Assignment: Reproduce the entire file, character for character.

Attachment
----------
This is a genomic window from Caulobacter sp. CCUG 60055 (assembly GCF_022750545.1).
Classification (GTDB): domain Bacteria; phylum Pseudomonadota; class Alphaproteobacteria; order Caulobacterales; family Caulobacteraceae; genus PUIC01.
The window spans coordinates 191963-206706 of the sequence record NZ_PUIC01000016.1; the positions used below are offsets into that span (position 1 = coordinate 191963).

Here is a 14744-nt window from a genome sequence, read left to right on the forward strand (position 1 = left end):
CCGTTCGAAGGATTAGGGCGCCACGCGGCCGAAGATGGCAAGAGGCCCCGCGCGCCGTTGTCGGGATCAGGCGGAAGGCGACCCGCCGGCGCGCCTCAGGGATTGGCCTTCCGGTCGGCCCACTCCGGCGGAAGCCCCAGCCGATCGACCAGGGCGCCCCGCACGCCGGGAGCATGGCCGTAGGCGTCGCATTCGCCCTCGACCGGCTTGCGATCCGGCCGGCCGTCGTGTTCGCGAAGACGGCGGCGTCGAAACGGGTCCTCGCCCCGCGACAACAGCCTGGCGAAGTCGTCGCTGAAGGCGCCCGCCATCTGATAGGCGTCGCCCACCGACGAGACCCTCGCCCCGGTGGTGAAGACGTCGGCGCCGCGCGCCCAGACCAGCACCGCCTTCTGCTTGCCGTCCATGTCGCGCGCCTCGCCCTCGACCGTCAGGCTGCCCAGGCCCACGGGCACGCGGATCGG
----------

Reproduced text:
This is a genomic window from Caulobacter sp. CCUG 60055 (assembly GCF_022750545.1).
Classification (GTDB): domain Bacteria; phylum Pseudomonadota; class Alphaproteobacteria; order Caulobacterales; family Caulobacteraceae; genus PUIC01.
The window spans coordinates 191963-206706 of the sequence record NZ_PUIC01000016.1; the positions used below are offsets into that span (position 1 = coordinate 191963).

Here is a 14744-nt window from a genome sequence, read left to right on the forward strand (position 1 = left end):
CCGTTCGAAGGATTAGGGCGCCACGCGGCCGAAGATGGCAAGAGGCCCCGCGCGCCGTTGTCGGGATCAGGCGGAAGGCGACCCGCCGGCGCGCCTCAGGGATTGGCCTTCCGGTCGGCCCACTCCGGCGGAAGCCCCAGCCGATCGACCAGGGCGCCCCGCACGCCGGGAGCATGGCCGTAGGCGTCGCATTCGCCCTCGACCGGCTTGCGATCCGGCCGGCCGTCGTGTTCGCGAAGACGGCGGCGTCGAAACGGGTCCTCGCCCCGCGACAACAGCCTGGCGAAGTCGTCGCTGAAGGCGCCCGCCATCTGATAGGCGTCGCCCACCGACGAGACCCTCGCCCCGGTGGTGAAGACGTCGGCGCCGCGCGCCCAGACCAGCACCGCCTTCTGCTTGCCGTCCATGTCGCGCGCCTCGCCCTCGACCGTCAGGCTGCCCAGGCCCACGGGCACGCGGATCGG